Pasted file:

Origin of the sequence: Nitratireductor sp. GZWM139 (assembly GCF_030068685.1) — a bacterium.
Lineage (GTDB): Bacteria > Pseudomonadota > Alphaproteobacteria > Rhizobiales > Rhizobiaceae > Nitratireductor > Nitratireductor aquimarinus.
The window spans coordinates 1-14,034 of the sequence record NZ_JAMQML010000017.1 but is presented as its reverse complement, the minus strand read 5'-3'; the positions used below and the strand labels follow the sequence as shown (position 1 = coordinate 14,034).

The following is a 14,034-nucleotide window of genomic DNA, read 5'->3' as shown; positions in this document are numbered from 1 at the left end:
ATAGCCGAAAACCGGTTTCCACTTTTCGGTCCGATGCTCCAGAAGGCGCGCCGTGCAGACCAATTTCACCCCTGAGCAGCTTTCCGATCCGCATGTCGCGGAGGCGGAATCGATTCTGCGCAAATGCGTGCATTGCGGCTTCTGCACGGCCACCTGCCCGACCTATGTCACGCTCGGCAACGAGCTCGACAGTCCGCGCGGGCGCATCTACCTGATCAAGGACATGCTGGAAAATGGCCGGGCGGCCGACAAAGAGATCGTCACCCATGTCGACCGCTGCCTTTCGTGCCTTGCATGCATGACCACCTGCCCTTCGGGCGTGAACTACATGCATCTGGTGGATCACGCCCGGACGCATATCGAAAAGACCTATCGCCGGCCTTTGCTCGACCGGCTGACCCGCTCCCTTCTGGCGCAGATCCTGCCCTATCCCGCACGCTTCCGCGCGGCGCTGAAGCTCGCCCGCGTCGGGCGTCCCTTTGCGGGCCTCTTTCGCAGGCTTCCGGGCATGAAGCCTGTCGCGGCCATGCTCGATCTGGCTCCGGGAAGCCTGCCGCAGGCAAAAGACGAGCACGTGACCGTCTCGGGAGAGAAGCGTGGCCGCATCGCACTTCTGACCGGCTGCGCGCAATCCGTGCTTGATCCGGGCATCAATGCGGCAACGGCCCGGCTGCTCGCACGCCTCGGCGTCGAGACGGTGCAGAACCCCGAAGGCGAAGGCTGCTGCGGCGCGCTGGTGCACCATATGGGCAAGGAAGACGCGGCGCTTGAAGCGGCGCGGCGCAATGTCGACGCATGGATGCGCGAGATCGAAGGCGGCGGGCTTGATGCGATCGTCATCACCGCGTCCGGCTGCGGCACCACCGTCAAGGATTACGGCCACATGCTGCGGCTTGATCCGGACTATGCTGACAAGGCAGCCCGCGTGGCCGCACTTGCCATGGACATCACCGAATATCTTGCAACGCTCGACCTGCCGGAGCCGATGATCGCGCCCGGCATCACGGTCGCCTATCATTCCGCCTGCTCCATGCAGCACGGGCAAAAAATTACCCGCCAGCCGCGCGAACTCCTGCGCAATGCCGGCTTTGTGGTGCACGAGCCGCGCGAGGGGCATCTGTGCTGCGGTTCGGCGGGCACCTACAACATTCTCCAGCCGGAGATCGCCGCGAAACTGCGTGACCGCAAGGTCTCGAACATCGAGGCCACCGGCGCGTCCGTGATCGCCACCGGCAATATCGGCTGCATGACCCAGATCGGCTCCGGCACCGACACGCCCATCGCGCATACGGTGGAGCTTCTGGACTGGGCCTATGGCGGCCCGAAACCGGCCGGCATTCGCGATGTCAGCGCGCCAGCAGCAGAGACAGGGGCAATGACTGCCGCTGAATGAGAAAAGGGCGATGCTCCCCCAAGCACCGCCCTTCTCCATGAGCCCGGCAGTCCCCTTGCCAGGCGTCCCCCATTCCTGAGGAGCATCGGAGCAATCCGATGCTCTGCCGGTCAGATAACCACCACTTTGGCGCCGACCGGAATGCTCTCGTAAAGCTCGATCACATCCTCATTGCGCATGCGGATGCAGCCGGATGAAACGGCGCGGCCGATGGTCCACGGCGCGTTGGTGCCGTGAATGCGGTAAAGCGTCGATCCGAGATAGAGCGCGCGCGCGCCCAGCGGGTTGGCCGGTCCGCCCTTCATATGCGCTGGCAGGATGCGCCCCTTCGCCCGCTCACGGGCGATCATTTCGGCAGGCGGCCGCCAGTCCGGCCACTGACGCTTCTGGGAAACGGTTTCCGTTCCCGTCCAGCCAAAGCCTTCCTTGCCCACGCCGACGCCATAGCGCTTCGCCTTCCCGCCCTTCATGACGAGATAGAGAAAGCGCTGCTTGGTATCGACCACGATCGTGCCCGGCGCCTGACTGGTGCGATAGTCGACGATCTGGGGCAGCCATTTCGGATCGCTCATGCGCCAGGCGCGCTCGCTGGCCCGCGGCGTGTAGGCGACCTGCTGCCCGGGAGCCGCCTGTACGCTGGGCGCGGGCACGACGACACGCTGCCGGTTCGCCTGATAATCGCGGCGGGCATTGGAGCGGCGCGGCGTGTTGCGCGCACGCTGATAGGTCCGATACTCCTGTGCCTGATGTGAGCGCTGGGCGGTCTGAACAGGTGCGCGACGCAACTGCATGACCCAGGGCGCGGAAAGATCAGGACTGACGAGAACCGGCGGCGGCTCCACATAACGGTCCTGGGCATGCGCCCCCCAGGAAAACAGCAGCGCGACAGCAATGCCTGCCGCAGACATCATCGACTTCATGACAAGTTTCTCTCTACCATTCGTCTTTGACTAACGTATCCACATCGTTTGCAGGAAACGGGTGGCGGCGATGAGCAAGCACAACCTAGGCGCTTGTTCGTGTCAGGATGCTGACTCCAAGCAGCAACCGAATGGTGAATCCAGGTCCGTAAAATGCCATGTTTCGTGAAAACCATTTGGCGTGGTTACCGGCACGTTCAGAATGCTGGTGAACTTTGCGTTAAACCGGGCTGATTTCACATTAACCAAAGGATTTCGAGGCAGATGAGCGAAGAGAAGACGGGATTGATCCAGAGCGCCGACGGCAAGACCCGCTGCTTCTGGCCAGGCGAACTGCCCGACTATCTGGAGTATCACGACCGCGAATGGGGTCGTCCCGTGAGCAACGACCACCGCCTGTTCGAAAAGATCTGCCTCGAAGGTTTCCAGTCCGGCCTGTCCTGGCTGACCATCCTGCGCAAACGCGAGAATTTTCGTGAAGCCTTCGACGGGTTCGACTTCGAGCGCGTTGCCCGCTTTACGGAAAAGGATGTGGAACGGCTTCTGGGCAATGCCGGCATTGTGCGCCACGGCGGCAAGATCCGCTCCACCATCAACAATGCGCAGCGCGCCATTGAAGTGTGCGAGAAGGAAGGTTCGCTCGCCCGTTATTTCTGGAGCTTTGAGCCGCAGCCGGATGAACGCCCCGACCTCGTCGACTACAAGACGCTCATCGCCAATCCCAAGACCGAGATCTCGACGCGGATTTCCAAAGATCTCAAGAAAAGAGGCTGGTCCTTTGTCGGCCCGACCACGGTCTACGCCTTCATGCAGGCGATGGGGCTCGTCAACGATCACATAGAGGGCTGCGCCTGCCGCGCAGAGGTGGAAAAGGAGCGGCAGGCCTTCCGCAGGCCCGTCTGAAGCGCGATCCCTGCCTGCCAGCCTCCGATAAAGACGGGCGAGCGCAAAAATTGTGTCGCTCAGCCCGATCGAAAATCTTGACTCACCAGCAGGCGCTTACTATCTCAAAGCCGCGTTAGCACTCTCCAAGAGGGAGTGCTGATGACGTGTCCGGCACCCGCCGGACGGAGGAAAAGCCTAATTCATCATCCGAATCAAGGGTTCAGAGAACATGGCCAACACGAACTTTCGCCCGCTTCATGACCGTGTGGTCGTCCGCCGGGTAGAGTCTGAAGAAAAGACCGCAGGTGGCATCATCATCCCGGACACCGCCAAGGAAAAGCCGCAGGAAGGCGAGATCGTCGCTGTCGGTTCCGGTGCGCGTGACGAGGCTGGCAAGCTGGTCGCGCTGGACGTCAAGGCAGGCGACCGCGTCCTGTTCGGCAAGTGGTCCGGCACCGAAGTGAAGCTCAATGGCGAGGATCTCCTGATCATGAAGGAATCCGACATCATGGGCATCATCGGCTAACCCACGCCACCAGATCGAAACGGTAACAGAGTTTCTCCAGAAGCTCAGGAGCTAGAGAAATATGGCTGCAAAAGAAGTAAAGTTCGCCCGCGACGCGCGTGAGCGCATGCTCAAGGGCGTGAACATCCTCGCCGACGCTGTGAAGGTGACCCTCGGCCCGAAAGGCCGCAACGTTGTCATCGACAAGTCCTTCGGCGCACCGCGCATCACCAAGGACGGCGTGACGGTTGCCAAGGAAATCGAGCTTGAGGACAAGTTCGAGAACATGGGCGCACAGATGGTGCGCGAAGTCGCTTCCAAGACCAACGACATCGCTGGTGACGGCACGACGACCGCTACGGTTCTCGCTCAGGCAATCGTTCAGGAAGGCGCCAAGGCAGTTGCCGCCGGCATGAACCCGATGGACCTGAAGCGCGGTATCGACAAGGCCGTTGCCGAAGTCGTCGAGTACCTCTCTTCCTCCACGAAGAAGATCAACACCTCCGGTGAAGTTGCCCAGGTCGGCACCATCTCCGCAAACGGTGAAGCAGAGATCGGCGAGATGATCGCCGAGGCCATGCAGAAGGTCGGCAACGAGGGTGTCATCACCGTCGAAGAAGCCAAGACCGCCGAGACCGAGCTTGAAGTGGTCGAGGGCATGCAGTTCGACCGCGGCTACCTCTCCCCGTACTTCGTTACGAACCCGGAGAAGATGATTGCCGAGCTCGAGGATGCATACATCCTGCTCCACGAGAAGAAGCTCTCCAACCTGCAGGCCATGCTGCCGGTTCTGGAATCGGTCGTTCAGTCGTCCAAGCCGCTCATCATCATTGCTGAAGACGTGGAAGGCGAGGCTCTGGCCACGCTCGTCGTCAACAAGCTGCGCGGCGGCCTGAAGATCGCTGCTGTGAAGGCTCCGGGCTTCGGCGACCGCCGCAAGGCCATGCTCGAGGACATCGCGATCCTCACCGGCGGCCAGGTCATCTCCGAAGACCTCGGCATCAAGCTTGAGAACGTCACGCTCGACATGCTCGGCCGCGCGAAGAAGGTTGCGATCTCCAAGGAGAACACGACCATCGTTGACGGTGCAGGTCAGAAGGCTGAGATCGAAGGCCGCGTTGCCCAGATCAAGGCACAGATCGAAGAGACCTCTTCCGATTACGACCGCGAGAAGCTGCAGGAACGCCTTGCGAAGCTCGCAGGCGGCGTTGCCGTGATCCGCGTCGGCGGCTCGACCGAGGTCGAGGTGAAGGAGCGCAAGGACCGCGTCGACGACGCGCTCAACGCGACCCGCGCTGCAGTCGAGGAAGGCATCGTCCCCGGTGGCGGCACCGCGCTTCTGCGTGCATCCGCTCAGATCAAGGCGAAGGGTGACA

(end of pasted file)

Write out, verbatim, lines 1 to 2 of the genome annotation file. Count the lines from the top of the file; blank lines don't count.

Origin of the sequence: Nitratireductor sp. GZWM139 (assembly GCF_030068685.1) — a bacterium.
Lineage (GTDB): Bacteria > Pseudomonadota > Alphaproteobacteria > Rhizobiales > Rhizobiaceae > Nitratireductor > Nitratireductor aquimarinus.